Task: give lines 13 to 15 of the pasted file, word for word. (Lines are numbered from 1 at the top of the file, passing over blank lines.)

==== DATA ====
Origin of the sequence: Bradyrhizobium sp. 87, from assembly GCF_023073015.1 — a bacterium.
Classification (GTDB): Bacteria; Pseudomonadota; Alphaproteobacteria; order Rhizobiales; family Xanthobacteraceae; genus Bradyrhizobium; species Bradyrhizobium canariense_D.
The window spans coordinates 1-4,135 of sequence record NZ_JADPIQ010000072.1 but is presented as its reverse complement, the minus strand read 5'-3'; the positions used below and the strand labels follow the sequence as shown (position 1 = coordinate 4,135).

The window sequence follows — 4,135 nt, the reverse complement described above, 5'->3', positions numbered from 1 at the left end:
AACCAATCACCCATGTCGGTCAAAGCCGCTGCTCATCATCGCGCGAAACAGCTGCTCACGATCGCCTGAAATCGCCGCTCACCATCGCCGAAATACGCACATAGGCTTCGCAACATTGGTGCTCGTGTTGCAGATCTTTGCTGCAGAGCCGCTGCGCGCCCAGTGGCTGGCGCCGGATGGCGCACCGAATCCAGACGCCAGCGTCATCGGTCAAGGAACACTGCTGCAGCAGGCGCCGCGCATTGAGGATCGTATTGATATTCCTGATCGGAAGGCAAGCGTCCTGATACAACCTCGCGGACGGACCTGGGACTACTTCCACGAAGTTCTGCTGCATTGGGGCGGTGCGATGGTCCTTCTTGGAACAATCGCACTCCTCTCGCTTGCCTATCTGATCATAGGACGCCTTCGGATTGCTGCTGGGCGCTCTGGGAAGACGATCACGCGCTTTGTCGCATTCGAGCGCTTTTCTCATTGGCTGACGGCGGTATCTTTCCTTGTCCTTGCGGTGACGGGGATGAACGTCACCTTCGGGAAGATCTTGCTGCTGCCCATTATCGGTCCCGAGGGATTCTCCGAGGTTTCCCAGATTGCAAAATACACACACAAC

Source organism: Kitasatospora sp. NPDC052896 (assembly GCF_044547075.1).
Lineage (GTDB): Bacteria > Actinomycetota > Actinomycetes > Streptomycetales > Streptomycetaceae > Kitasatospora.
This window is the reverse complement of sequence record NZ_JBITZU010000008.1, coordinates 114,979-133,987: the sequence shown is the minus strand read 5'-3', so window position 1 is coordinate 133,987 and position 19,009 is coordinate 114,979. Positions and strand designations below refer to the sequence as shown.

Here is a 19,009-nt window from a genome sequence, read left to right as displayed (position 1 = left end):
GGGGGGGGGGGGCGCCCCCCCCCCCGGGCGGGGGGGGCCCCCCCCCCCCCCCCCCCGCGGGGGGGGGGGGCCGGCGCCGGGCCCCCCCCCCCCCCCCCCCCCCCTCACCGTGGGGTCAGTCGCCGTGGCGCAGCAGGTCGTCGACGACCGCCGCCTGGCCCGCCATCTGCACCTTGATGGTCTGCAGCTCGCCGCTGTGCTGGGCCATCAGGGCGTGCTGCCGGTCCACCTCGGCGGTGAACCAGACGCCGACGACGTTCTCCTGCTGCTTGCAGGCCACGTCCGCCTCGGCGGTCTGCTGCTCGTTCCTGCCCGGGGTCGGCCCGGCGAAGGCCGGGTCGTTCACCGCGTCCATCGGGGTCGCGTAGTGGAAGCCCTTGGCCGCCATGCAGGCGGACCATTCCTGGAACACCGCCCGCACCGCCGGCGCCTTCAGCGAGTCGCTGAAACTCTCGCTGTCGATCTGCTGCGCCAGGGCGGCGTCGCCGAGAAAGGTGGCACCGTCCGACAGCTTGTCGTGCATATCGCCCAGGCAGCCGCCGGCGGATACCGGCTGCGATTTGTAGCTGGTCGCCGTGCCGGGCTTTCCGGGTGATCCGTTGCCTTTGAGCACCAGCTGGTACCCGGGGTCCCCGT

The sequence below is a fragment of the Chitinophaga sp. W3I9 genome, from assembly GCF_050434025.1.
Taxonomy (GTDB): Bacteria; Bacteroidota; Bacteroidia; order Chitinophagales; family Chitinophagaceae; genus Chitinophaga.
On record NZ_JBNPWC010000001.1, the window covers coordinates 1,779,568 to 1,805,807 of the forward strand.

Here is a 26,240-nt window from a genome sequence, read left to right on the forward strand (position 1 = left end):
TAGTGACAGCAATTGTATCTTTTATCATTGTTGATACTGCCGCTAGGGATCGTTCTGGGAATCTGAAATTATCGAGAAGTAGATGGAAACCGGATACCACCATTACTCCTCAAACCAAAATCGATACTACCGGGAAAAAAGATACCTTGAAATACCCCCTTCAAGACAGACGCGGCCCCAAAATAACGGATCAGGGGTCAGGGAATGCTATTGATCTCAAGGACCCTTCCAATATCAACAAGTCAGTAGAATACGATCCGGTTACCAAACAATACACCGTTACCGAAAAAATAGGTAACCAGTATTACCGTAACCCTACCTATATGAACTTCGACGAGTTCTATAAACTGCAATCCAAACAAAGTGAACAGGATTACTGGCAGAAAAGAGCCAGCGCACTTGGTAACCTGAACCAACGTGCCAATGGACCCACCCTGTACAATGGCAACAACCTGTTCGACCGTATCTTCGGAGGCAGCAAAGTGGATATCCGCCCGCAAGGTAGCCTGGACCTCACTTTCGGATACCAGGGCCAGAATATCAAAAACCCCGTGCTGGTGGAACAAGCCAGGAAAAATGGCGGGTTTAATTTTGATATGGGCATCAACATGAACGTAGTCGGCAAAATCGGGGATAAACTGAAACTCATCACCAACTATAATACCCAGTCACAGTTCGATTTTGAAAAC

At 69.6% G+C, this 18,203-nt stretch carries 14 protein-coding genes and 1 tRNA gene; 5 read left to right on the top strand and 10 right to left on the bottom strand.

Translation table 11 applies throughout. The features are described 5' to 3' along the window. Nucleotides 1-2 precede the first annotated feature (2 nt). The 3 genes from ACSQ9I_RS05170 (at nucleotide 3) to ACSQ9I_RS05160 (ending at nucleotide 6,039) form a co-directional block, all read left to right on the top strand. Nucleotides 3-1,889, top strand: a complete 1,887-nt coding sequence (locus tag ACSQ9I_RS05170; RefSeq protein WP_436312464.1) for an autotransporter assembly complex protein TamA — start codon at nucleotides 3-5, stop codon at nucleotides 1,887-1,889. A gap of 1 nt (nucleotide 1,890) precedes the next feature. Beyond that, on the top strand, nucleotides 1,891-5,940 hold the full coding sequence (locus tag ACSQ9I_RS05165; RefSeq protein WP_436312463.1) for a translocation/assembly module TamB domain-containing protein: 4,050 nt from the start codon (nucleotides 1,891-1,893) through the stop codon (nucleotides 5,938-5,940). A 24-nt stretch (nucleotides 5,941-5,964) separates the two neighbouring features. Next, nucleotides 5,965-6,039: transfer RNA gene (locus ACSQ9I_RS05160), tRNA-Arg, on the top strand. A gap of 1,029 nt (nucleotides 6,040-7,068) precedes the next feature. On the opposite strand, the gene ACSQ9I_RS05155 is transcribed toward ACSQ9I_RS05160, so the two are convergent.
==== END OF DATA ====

On record NZ_JBNPWC010000001.1, the window covers coordinates 1,779,568 to 1,805,807 of the forward strand.

Here is a 26,240-nt window from a genome sequence, read left to right on the forward strand (position 1 = left end):
TAGTGACAGCAATTGTATCTTTTATCATTGTTGATACTGCCGCTAGGGATCGTTCTGGGAATCTGAAATTATCGAGAAGTAGATGGAAACCGGATACCACCATTACTCCTCAAACCAAAATCGATACTACCGGGAAAAAAGATACCTTGAAATACCCCCTTCAAGACAGACGCGGCCCCAAAATAACGGATCAGGGGTCAGGGAATGCTATTGATCTCAAGGACCCTTCCAATATCAACAAGTCAGTAGAATACGATCCGGTTACCAAACAATACACCGTTACCGAAAAAATAGGTAACCAGTATTACCGTAACCCTACCTATATGAACTTCGACGAGTTCTATAAACTGCAATCCAAACAAAGTGAACAGGATTACTGGCAGAAAAGAGCCAGCGCACTTGGTAACCTGAACCAACGTGCCAATGGACCCACCCTGTACAATGGCAACAACCTGTTCGACCGTATCTTCGGAGGCAGCAAAGTGGATATCCGCCCGCAAGGTAGCCTGGACCTCACTTTCGGATACCAGGGCCAGAATATCAAAAACCCCGTGCTGGTGGAACAAGCCAGGAAAAATGGCGGGTTTAATTTTGATATGGGCATCAACATGAACGTAGTCGGCAAAATCGGGGATAAACTGAAACTCATCACCAACTATAATACCCAGTCACAGTTCGATTTTGAAAAC